More titles to consider

Shopping Cart

You're getting the VIP treatment!

With the purchase of Kobo VIP Membership, you're getting 10% off and 2x Kobo Super Points on eligible items.

itemsitem
See your RECOMMENDATIONS
Helpful Hints

Synopsis

We were created on the outer edge of the universe, and powerful ancients continue to watch us from that home far away. The ancients use 100% of their brains, which enables them to perform fantastic feats no earthly creature could imagine. Many years ago, these ancient beings altered the human DNA, removing our capability to use 100% of our brains, therefore keeping us forever beneath their reign and keeping them forever safe from human attack. Despite the lessened use of our brains, the human race has developed high-tech radar devices that travel into space, searching for intelligent life. The ancients have become aware of this technology; they are now concerned that humans have advanced enough to bring war. In an effort to avoid the inevitable, the ancients are coming to Earth to destroy the human race. Extermination is eminent, until Earth connects with its “sister planet.” Together, the humans must fight back against this ancient power that seeks to destroy. The Outer Edge is not merely science fiction; it is an authoritative vision of our living universe. These fictional tribulations have direct and irrefutable links to science. And so the question remains: is science fiction truly fiction at all, or does it peer into the depths of fact and foreshadow devastation yet to come? Decipher the true riddles of the universe with The Outer Edge.These riddles include the science based posits on how the afterlife and prayer are indeed true. We also answer how the psychics, mediums and all the paranormal work through science. ForeWord Clarion Review FICTION The Outer Edge: Our Origins From Dust to Us William N. Ellis III (The Messenger) Trafford Publishing 978-1-4269-4204-4 Three Stars (out of Five) “Where do we come from?” is perhaps the most popular existential question. Over the years, there have been numerous possible answers: the Big Bang, divine creation over seven days, adaption from single-celled organisms. Ultimately, the answer to the question is not necessarily about where we came from, but why we are here. William N. Ellis III’s latest book, The Outer Edge, explores a theory that seeks to answer both. Jampa and Pammy are siblings from the Outer Edge, the perimeter of the universe. As young members of the Ancient Good, they protect the unified grid from beings like Riverway, a member of the Ancient Evil. The outcome of the battle leads Ancient Good to journey to a blue planet called Earth. There, the story switches to Gene, a common salesman, living with his wife and family in Ohio. After a near accident in his home, Gene discovers he has an extraordinary gift and opportunity. Under the guidance of Pammy and eventually Jampa, Gene must defend Ancient Good against Ancient Evil in a great debate. The Outer Edge is a modern quantum mysticism parable, similar to works like What the BLEEP do we know?! It champions knowledge, compassion, and love as a way to work with and shape the universe. Ellis claims to have used automatic writing, in addition to having received ideas for the story as messages from the spirit realm (that’s why he’s the messenger, not the author). The result is clear, precise writing, particularly when it comes to crafting tense, powerful scenes. After Jampa makes a speech, Ellis writes, “The entire hall erupted in a frenzy of applause. From left to right to top to bottom, warriors slammed their palms together and parted their lips to cheer and whistle. Briefly, a tear trickled in Jampa’s eye, for the idea of living beings committed to lives of goodness never failed to move him.” Ellis commits a portion of the book to building up for a war, but after a skirmish between two characters the author goes straight to negotiating the treaty. The story does have very strong central characters. For instance, Riverway, his antagonist, is chilling and diabolical, yet strangely sympathetic after you learn why he is like he is. Although Ellis might rush his characters through plot points, he gives them clever, descriptive dialogue. In one scene, Pammy advises Gene, saying, “Battling against evil is like trying to floss using barbed wire.” The Outer Edge is fascinating. It’s the perfect work for introducing others to the concepts in quantum mysticism. Even if readers only comprehend The Outer Edge on a surface level, it’s an interesting tale of good versus evil with a sci-fi bent. While it might be slightly confusing to those unfamiliar with the ideas, it’s a thought-provoking answer to anyone who wonders how humankind got here. Katerie Prior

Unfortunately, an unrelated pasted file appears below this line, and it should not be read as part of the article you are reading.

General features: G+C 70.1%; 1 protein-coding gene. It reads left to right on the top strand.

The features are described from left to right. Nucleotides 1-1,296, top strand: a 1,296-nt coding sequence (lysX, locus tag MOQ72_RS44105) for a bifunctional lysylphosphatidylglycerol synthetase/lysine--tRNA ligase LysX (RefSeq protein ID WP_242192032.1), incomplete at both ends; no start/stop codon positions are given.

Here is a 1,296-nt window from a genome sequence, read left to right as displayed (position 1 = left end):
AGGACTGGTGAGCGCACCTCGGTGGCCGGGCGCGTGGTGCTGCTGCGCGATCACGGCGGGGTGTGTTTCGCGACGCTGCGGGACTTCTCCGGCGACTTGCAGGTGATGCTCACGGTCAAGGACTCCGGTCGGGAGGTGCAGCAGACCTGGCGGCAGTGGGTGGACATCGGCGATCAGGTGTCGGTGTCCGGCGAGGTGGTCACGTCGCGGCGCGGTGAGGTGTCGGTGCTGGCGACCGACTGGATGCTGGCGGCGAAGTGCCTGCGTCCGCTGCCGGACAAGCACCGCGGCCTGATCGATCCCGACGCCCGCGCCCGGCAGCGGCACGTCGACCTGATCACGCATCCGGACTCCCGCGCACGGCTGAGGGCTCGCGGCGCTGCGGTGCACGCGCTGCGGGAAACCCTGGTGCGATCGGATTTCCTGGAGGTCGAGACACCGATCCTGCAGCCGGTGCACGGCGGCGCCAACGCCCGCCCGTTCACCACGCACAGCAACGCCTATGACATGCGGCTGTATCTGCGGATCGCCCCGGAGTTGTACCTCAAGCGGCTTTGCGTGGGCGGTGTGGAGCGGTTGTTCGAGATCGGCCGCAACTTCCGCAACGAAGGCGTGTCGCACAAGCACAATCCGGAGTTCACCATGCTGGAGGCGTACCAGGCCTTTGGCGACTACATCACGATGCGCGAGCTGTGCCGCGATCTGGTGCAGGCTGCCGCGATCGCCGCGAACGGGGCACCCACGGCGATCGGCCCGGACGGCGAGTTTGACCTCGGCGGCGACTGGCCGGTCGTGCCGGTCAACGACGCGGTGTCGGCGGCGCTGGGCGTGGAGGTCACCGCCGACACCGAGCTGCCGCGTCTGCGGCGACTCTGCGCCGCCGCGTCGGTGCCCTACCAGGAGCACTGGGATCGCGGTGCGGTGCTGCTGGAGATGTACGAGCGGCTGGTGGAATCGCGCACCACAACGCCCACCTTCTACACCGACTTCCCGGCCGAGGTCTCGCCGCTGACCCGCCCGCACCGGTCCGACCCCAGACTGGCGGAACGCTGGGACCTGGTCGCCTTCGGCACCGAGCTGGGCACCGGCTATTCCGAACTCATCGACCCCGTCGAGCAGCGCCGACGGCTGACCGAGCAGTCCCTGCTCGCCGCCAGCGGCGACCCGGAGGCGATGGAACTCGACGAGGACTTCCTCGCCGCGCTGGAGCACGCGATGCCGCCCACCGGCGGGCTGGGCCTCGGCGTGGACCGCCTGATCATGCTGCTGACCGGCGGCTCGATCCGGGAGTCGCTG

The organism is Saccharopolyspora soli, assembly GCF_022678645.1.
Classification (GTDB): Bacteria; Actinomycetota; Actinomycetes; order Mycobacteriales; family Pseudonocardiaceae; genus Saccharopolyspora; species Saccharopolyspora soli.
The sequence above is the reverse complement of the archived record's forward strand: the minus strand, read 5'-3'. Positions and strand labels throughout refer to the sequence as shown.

You can read this item using any of the following Kobo apps and devices:

  • DESKTOP
  • eREADERS
  • TABLETS
  • IOS
  • ANDROID
  • BLACKBERRY
  • WINDOWS